These are just a small, small subset of available flags and options. A fairly complete list is available at this site for all your automation needs. Hopefully some of these will prove useful on your next browser automation project. Safe building!

Alex Bullen

Alex is Tinfoil Security's Top-Shelf Programmer (and fetcher of things from high shelves). A former psychology wonk and recent App Academy grad, Alex endeavors to treat every challenge as an opportunity to improve his code-fu. When not busily building blocks of precisely put code, you can find him reading fantasy novels or practicing kung fu.

Disclosing Vulnerabilities: How to Avoid Becoming The Next Data Breach Headline!

When it comes to disclosing vulnerabilities to enterprise companies, they seem to prefer the “hear, speak, see no evil” strategy, and the conversation often ends up looks something like this:

Me: Hey, we found a vulnerability on your site, wanted to let you know so you can fix it.
You: Cool thanks for letting us know, but we’re going to try to sue you for telling us.
Me: ???

You can see how this would discourage those who find vulnerabilities from disclosing them to enterprise companies, however, if we take a look at some of the major data breaches that have happened over the last few years, you can see how there is a need to encourage transparency in order to address vulnerabilities, rather than ignoring them or even threatening those who bring them to light. 

For example, you may have heard about Panera Bread leaking millions of customers’ data, recently. It’s a story that is depressingly familiar: the initial report of the vulnerability was dismissed as a scam, then it was ignored, then “fixed” by a token patch that did little to actually prevent the data from being exposed. For at least eight months, nearly 37 million Panera Bread customers had their data exposed for anyone to collect.

Why does this happen? Why do companies have such a visceral reaction when this kind of news is presented to them? We have seen similar reactions when we have disclosed vulnerabilities to large enterprise companies (some very well known)! After one particular disclosure, we even got threatened with a lawsuit for letting a company know they had a vulnerability, even though we helped them by providing a suggestion on how they can fix it.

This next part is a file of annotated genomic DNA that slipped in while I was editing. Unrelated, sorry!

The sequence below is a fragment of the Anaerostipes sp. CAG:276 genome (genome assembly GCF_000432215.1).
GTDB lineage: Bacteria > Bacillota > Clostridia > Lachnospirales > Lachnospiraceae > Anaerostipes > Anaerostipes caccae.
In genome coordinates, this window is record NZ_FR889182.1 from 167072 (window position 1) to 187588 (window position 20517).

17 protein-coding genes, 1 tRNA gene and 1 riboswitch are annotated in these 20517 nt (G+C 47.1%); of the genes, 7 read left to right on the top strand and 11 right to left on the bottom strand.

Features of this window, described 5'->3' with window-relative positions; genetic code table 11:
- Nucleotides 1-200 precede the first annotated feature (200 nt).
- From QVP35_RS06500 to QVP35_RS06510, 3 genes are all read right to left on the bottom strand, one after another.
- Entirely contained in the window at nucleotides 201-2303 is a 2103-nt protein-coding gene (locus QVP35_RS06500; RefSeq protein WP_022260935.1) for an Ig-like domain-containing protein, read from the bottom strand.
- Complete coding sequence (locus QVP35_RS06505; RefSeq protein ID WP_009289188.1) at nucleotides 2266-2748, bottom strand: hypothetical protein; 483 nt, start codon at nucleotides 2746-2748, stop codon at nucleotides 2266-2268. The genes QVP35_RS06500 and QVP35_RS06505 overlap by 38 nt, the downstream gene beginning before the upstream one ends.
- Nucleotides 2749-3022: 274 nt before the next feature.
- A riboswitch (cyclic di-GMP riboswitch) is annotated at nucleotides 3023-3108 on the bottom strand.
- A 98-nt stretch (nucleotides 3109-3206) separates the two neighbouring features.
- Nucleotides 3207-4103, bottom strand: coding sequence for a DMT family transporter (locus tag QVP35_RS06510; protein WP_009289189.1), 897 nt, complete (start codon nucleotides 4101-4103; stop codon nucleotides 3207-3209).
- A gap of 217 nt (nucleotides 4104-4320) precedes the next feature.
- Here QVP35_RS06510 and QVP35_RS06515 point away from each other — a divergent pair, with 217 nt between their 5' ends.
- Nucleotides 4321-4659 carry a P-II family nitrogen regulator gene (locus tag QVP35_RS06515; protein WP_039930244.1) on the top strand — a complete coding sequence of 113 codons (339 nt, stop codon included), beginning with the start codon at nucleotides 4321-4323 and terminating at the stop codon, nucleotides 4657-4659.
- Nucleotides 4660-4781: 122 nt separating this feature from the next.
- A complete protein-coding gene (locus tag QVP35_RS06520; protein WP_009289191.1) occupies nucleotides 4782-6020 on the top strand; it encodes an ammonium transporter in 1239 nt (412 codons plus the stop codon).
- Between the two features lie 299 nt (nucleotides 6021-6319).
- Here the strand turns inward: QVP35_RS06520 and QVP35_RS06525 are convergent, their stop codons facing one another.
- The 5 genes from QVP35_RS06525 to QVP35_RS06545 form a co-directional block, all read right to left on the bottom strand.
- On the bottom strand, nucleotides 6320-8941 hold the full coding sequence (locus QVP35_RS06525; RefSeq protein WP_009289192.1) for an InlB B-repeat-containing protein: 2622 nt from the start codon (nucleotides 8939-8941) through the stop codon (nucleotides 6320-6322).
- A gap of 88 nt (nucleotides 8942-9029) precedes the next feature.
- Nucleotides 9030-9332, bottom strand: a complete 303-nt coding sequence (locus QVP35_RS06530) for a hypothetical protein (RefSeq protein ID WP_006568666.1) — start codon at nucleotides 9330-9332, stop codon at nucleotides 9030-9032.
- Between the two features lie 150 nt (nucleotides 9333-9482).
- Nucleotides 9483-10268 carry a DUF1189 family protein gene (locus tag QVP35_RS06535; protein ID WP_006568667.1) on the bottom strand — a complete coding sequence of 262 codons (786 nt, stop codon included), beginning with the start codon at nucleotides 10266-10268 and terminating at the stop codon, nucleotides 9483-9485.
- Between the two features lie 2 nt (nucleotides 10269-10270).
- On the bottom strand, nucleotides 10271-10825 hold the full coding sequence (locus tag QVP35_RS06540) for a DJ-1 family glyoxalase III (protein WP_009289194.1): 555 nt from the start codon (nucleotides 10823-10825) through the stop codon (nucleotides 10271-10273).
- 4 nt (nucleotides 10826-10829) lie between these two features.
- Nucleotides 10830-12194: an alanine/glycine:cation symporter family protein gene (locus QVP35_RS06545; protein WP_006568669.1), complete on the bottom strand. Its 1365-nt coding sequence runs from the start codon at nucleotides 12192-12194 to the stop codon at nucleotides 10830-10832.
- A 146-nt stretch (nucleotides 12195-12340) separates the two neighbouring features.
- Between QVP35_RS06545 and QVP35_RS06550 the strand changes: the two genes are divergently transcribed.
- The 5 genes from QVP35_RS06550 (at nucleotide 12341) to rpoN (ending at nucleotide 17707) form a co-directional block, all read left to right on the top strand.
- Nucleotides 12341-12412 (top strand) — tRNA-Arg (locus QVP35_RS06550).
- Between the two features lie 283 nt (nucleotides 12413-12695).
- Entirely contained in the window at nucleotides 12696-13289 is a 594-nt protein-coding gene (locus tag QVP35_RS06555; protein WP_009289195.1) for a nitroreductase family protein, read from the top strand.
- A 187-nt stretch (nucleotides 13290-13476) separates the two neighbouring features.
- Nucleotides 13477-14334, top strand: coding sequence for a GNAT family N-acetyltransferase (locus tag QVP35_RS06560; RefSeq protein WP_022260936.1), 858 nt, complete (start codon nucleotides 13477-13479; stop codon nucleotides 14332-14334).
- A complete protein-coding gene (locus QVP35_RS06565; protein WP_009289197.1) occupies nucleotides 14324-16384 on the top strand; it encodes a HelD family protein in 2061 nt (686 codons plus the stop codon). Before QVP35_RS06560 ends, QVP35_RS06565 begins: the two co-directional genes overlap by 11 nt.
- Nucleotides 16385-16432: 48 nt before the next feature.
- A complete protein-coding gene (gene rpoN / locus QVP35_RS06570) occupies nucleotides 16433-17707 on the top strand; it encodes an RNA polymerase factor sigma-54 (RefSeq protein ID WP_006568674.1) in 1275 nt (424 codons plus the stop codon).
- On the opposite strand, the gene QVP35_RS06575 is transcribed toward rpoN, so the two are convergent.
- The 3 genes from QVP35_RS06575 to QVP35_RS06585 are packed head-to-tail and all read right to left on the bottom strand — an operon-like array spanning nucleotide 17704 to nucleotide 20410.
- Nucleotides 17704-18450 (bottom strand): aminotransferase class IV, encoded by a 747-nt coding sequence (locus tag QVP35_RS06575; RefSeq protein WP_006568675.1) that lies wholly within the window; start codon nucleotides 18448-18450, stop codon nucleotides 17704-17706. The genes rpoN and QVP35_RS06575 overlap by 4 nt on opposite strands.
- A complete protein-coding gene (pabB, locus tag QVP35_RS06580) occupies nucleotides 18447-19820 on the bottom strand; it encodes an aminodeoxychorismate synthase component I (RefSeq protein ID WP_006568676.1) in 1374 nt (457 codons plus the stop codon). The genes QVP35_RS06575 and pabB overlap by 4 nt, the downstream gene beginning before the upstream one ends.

Let’s be clear here, even if a company is not a current customer, we reach out to them immediately after finding a vulnerability to let them know, so they can get the issue fixed. All too often, however, we get treated with hostility and anger: “How dare you tell us we have a problem!”.

This is a very dangerous mindset and culture that seems to exist at the leadership level of some of these companies.

So how can we change this?

It has to start at the top. CISOs need to adopt a better mindset and culture around handling incoming help. Yes, some people may use it as a sales tactic, but it does not negate the fact that the vulnerability is there. All disclosures should be taken seriously and, dare we say, welcomed.

Some companies are great; they even have bug bounty programs that offer rewards to an individual for finding issues for them. Here at Tinfoil, we see it as our obligation to be good stewards of the community and always share any potential threats regardless of whether the target is a current customer, and with no obligation to become one. We just want you to have safe and secure applications! Why? Because chances are, you hold the personal data of some of our team members and customers.

Tinfoil Security has decided to start a campaign every time there is an avoidable breach with the #UseTinfoil that will be applied when we know a tool like ours could’ve been used to avoid your data from falling into the wrong hands!

Peter Ludlum

Peter is a Software Engineering Intern at Tinfoil Security. A recent graduate of App Academy, he enjoys nothing more than bringing beautiful (and functional) web pages to life. When he isn't coding, Peter is usually lost in a book or strumming out a new tune on the ukulele.

Building values to love your team

I love my team. I go home and say it out loud nearly every single day. Yes, some days in a startup are frustrating - a sale might go poorly or we’re set back on an engineering timeline, but by the time I leave I have a solution and it’s often because my team works together to come up with a unique way to solve any problem.

I started Tinfoil with the explicit goal of learning something new every day. Some days I learn much more than other days, and the few days I don’t learn something new it’s always my fault. I thrive off of surrounding myself with individuals with a similar drive, especially when all come from very different backgrounds and experiences. Every founder I’ve met has a different goal: some want to learn new things; some want to become famous, or become rich, or change the world, or invent. An organization’s blood is determined by these early goals.